“Llegamos ya al vino natural y famoso de Málaga, que es el llamado Pedro Ximen: este es tan Malagueño, como que solo en esta ciudad y su término se cría, produce y hace el celebrado vidueño de su nombre. A la verdad vino, que […], se ha alzado con la fama y reputación del mas excelente y generoso de nuestra Península: como tal se busca: como tal se transporta á la Francia, Alemania, Países Bajos, Olanda, Inglaterra y demás Provincias del Norte, á la Europa toda, á las Américas, las Rusias, étc.” (1)
The term “Vino Malagueño” or Málaga wine is synonymous with Pedro Ximén or Pedro Ximénez, This grape is considered to be the Málaga variety par excellence. It has its genetic origin in an Arabic grape named Gibi and so in the Al-Andalus. The port of Málaga would in all probability have been the main point of entry. The first reference to the use of the Spanish named “Pedro Ximénez” in Málaga appears in an affadavit of the purchase of vineyards in 1540.
Among the areas of production, the high, cool and late-harvesting vineyards of Los Montes de Málaga always stood out for their exceptional quality. This mountainous region surrounds the city and port of Málaga. Today it is home to the Parque Natural Montes de Málaga and without a doubt represents the identity of the city and its international recognition through the term Vino de Málaga.
The introduction of the cultivation of the vine in our mountains is attributed to the Phoenicians who arrive on Málaga shores in the VIII century B.C. But the relationship between the city and Los Montes de Málaga becomes very strong and continues to do so after the Muslim invasion in the VII century A.C., linked by a common thread: the cultivation of the vine on terr slopes for the production of raisins and wine. After the conquest of the city by the Catholic Kings in 1487, we are witness to an unstoppable boom – the deforestation of Los Montes de Málaga gives rise to the widespread and massive plantation of vineyards.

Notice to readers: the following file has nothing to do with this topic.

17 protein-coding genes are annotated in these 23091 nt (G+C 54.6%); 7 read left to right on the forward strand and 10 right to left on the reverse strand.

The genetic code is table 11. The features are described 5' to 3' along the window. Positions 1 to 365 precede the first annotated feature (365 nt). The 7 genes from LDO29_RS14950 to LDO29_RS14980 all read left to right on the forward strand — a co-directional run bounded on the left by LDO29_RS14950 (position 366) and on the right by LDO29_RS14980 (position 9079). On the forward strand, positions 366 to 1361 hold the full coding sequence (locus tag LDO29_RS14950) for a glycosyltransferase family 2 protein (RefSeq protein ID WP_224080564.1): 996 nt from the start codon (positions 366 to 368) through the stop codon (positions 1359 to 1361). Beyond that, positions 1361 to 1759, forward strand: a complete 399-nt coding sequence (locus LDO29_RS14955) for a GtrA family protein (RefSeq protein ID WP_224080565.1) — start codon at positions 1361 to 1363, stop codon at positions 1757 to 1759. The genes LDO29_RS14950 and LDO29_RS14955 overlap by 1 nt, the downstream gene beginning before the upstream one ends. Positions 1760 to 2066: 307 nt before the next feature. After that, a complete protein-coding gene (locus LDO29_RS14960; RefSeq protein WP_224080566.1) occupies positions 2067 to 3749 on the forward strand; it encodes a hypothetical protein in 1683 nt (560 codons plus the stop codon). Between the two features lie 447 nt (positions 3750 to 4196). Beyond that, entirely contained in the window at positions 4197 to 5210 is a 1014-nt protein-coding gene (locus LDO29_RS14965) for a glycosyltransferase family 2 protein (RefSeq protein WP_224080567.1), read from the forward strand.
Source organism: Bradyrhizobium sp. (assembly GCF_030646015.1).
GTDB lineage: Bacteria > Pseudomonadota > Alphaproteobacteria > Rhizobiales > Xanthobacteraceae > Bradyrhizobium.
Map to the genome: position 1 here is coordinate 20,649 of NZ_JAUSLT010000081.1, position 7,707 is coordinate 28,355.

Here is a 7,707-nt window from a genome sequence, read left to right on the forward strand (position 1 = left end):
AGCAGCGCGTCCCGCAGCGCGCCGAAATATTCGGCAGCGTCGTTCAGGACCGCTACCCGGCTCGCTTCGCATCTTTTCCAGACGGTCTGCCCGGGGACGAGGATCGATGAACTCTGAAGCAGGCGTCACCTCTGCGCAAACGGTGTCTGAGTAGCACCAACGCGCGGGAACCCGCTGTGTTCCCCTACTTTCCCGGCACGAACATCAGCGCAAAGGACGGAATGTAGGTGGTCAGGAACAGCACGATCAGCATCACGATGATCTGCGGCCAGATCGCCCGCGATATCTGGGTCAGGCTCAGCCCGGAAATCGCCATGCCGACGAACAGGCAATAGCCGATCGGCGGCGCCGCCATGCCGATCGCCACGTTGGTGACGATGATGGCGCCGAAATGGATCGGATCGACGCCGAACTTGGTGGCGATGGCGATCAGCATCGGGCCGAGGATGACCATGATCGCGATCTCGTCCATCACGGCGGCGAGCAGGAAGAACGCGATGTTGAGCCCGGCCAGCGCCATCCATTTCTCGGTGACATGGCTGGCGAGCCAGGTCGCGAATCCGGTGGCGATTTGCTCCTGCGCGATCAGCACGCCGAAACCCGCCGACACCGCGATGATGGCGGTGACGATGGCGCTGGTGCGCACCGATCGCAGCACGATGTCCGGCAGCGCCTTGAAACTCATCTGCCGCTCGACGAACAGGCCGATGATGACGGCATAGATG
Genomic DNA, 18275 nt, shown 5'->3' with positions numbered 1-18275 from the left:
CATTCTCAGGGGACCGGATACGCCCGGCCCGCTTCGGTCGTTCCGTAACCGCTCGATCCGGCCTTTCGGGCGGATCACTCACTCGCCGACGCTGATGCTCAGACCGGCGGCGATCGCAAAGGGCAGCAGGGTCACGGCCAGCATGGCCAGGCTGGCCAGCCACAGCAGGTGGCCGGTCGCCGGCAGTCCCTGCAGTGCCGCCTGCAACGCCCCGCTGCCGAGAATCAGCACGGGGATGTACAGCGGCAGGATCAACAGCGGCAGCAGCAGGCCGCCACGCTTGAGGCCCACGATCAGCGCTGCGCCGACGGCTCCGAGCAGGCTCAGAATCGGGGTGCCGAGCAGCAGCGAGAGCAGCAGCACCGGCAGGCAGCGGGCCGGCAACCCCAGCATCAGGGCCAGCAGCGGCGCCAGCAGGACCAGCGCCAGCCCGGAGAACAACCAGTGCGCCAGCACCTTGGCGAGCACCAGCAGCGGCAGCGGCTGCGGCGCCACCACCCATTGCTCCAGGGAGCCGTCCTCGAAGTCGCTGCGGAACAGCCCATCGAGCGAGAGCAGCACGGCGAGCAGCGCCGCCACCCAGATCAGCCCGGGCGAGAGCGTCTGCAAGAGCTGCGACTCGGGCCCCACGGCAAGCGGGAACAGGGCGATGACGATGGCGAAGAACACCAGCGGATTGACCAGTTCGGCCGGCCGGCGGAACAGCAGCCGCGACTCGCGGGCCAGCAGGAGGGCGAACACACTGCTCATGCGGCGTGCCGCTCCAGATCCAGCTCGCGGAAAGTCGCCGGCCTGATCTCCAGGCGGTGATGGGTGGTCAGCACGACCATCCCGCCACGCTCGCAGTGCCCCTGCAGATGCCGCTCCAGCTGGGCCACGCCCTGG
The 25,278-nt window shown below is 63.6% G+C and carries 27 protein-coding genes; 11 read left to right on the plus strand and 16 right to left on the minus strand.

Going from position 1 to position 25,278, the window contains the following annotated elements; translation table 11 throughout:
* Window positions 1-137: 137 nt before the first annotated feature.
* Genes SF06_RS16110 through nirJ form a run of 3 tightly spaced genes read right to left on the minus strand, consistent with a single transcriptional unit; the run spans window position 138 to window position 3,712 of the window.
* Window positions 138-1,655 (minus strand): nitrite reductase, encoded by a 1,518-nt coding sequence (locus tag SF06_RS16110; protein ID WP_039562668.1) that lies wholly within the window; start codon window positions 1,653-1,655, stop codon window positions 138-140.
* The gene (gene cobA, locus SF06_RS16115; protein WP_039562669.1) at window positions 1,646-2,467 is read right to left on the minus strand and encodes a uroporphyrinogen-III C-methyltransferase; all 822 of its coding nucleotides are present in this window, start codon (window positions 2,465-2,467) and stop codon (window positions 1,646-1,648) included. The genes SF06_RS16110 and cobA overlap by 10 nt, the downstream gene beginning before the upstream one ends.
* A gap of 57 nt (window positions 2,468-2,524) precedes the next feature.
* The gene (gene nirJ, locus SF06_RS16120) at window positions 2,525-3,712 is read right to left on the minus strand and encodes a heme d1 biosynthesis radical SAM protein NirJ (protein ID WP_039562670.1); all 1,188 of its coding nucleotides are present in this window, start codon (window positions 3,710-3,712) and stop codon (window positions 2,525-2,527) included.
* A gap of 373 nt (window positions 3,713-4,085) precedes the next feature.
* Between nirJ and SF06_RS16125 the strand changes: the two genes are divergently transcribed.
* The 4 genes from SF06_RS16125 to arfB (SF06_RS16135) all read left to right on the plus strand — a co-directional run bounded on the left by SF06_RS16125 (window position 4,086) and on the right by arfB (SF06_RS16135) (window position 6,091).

The period of time dating from XVII century to the XIX is when Málaga wine becomes most internationally known. The productive structure at this stage was identical to that of Oporto and Bordeaux when the wine fermentations took place in the area of the vineyards. In the case of Málaga, in El Lagar and in the case of Bordeaux, in the Chateaux. Once the fermentation process was completed the wine was moved in barrels to the port where Dutch, English and German wine merchants finished the preparations for export to the different markets.
El Lagar is the habitat of Los Montes de Málaga. It was the venue for both productive and recreational functions, which on occasions were ostentatious and lavish. Almost 900 Lagares were registered by the end of the XIX century in Los Montes de Málaga. Many no longer exist such as Jotrón or Pocopan which were some of the largest and most famous. There are others that have kept part of their magnificent vineyards, such as some in Cerro del Moro, Arroyo de las vacas, Santo Pilar, Vuelta Grande or Peñas Blancas. It is from these that we make our wines today.